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Dalal Street Voice: renewables, EV, AI Tech among top themes that will create wealth creators: Tarun Birani of TBNG Capital Advisors
There are some very sustainable themes brewing for the next decade in the form of renewables, EV, AI Tech, etc. and that is where investors must focus on to build the next leg of wealth, Tarun Birani, Founder and CEO TBNG Capital Advisors – said in an interview.
There are some very sustainable themes brewing for the next decade in the form of renewables, EV, AI Tech, etc. and that is where investors must focus on to build the next leg of wealth, Tarun Birani, Founder and CEO TBNG Capital Advisors – said in an interview with Zeebiz’s Kshitij Anand.
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Birani brings with him rich and extensive experience of more than 25 years in the financial planning and wealth management space. The firm manages over Rs 400 crore AUM across financial markets.
Q) Taking back 3 farm laws by the Modi government was the biggest news of last week. What are your views, and will it impact the reform process going forward?
A) While taking back of 3 farm laws is an obvious setback, we must wait and watch in terms of how the implications pan out over the next 2-3 months.
While I am not aware nor am I an expert on what the political gains/repercussions would be from this decision, in terms of the reform expectations and from the economic growth perspective, the market will not like the same in the short term.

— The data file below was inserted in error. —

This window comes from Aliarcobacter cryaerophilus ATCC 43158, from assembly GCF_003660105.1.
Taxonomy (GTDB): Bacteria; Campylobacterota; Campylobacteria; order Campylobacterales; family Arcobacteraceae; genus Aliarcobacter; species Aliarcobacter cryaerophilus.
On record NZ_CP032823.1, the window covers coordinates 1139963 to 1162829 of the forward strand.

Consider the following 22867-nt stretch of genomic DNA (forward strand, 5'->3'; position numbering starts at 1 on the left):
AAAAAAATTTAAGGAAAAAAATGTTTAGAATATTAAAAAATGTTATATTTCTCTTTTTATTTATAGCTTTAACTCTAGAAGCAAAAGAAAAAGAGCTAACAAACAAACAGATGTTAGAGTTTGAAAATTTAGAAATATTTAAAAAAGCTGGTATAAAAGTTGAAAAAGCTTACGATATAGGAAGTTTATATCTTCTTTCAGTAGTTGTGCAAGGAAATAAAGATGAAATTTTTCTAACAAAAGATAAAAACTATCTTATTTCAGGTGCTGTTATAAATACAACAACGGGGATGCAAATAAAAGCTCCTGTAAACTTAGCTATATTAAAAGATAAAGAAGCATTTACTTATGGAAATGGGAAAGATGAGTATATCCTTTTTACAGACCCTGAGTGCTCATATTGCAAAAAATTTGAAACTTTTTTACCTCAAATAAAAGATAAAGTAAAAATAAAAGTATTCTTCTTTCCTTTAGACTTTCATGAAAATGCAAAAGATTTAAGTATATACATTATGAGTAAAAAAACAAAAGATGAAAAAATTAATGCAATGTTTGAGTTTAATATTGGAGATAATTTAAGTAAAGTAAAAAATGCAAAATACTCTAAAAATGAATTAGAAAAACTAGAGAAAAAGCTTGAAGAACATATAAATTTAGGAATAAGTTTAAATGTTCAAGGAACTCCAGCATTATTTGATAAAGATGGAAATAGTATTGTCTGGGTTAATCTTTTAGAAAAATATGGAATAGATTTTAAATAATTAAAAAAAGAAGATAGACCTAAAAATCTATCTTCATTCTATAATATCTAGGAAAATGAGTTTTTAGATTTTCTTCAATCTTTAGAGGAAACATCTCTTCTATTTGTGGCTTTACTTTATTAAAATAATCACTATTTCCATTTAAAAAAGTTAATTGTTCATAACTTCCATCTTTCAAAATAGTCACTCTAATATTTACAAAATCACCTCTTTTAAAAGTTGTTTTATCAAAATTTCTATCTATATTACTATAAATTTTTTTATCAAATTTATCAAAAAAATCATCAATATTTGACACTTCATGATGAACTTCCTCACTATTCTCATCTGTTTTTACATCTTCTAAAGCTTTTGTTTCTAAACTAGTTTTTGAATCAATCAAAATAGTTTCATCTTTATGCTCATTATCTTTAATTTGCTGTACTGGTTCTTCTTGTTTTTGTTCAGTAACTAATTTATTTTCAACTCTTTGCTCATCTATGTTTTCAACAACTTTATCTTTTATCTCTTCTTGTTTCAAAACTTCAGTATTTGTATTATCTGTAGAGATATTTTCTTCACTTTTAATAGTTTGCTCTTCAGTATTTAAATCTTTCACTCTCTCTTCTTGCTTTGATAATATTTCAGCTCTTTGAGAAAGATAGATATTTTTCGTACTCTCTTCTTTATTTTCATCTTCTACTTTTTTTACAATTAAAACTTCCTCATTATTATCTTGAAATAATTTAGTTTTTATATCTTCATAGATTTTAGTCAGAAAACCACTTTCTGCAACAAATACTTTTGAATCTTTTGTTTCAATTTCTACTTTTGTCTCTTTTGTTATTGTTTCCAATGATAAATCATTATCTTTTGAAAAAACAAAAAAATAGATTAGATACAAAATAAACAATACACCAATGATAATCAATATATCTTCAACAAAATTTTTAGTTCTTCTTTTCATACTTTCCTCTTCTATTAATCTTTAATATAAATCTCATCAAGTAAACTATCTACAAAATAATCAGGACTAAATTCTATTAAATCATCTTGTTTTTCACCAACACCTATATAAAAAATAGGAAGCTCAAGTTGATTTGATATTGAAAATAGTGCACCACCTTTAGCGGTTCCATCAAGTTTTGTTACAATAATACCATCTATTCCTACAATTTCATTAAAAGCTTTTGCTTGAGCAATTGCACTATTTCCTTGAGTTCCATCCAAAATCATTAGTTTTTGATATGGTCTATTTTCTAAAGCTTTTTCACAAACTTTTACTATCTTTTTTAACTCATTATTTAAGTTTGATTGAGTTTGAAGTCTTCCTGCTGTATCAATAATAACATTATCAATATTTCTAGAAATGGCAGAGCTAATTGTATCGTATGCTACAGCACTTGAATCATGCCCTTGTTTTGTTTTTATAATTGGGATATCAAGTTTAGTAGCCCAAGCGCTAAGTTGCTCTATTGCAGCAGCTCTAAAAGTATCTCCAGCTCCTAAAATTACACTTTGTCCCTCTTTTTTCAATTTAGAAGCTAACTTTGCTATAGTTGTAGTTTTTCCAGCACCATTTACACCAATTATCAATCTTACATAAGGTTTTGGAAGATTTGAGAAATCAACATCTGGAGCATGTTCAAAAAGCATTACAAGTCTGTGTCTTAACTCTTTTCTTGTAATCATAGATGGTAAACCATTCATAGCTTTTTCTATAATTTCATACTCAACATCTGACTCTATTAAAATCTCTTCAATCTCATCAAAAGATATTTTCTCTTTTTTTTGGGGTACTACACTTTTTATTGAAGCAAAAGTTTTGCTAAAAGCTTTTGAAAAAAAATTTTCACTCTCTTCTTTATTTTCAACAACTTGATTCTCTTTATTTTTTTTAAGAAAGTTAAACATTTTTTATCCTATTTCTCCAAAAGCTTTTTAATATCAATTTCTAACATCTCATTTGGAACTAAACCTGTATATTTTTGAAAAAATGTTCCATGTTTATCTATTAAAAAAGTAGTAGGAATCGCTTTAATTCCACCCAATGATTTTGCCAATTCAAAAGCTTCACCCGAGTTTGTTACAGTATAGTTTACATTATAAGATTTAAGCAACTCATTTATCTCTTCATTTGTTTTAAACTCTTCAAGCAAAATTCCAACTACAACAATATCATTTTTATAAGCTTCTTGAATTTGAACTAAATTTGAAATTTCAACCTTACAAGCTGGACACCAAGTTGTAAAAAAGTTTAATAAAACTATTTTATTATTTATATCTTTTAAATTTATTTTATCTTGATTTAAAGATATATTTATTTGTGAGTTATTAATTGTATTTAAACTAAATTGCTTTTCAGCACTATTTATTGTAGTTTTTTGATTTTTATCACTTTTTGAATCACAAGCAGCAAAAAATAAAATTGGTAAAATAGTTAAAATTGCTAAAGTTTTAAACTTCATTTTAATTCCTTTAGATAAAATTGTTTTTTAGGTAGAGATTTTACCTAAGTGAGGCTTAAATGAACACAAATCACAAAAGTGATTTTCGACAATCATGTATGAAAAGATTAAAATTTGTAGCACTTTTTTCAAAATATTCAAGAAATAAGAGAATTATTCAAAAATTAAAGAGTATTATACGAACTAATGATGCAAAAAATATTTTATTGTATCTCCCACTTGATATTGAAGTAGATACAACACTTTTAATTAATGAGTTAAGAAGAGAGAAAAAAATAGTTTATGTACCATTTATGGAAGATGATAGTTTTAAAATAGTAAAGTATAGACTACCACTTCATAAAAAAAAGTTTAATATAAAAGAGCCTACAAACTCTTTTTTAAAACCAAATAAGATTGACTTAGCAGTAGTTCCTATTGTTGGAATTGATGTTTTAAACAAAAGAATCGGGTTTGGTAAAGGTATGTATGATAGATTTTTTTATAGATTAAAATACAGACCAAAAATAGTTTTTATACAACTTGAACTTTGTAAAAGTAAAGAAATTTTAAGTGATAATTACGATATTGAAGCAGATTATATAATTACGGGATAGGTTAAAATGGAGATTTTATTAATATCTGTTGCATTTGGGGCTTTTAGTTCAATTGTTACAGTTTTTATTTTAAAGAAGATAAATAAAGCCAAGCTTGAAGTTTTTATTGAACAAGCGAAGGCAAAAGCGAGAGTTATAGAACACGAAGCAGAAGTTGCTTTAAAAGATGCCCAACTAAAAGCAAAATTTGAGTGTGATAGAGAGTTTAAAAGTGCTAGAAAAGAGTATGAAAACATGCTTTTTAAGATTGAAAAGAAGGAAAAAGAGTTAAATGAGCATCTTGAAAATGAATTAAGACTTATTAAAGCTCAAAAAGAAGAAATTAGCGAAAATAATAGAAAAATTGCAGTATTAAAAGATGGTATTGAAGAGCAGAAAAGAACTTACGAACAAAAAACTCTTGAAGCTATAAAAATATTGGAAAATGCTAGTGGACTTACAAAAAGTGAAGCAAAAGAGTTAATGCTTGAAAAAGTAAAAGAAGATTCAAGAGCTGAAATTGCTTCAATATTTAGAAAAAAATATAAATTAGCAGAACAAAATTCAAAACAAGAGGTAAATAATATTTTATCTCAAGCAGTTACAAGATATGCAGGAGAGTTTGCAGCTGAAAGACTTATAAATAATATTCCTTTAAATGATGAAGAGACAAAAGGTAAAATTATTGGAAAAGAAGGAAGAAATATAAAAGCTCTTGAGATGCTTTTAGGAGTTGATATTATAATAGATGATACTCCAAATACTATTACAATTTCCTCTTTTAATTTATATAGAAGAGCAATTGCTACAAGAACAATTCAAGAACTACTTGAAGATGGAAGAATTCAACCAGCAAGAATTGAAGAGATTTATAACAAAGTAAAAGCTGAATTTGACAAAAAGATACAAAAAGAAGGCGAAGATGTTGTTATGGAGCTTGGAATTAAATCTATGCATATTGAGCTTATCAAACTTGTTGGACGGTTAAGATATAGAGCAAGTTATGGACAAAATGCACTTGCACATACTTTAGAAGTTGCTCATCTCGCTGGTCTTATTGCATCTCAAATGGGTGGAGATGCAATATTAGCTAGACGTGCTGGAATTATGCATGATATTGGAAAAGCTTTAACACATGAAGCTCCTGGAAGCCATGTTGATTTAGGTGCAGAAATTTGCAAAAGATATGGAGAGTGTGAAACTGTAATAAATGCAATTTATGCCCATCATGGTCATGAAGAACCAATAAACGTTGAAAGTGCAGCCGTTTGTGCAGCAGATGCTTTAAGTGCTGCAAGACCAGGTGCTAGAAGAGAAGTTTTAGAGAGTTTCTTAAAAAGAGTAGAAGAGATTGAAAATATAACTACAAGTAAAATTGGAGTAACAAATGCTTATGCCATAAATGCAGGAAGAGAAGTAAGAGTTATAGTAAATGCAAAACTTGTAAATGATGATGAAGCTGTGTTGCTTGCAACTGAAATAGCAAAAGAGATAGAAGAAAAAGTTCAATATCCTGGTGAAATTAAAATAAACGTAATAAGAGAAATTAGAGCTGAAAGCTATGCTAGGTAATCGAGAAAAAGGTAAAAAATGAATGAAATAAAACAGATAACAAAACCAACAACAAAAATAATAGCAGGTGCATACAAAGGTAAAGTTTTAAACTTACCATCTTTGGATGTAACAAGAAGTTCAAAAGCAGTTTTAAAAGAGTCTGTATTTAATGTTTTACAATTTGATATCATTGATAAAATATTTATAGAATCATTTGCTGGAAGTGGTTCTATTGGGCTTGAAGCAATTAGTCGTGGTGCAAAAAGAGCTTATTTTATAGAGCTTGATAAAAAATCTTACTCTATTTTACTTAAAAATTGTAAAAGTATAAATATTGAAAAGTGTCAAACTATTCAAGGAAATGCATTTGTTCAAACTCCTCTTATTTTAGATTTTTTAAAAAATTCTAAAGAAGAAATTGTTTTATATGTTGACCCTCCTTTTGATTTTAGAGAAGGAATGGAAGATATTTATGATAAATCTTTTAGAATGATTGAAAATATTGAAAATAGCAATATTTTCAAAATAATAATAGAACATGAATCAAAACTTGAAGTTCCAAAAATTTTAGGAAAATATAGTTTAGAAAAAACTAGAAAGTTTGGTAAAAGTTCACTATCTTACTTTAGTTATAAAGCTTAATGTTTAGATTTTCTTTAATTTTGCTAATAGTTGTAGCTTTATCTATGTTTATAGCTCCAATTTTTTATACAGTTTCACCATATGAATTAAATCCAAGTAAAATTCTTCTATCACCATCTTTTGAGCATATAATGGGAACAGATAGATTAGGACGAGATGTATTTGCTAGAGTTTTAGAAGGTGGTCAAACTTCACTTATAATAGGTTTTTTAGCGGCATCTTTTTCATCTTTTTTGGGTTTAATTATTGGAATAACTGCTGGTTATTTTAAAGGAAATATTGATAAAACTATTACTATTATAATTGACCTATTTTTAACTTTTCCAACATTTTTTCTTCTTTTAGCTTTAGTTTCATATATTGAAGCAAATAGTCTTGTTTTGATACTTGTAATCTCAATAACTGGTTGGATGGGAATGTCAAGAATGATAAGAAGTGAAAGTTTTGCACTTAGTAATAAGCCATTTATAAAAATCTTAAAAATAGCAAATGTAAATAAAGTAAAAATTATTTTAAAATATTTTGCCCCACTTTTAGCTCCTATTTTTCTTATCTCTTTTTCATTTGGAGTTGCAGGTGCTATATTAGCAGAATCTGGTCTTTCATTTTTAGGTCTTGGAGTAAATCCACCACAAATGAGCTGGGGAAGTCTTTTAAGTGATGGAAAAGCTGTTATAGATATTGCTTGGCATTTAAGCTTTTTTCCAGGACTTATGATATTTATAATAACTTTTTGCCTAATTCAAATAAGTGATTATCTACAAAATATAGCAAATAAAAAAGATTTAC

There are divided opinions in terms of whether this is a one-off event or will be extrapolated to every other impending reform and thus lead to a massive lag in the Economic and Earnings Growth.
Eventually, markets price in the earnings growth and economic growth over the longer term. If these lags lead to some structural slow-down in expected growth on any of these fronts, markets will react in the way investors won’t like.
If you were to ask me on a holistic basis, there have been a host of reforms that have been successfully implemented such as GST Act, Labour Laws, RERA, etc., and some have been stalled or slowed, with Farm laws not being the least of them.
It is a case of more hits than misses. My sense is that we must give 2-3 months and continue to listen to the commentary and monitor action on the other reforms before forming a blanket conclusion in terms of whether the reform train has come to a halt for the time-being.
Q) Where is the smart money moving? Although FIIs might be selling in Indian markets but they are putting money in IPOs?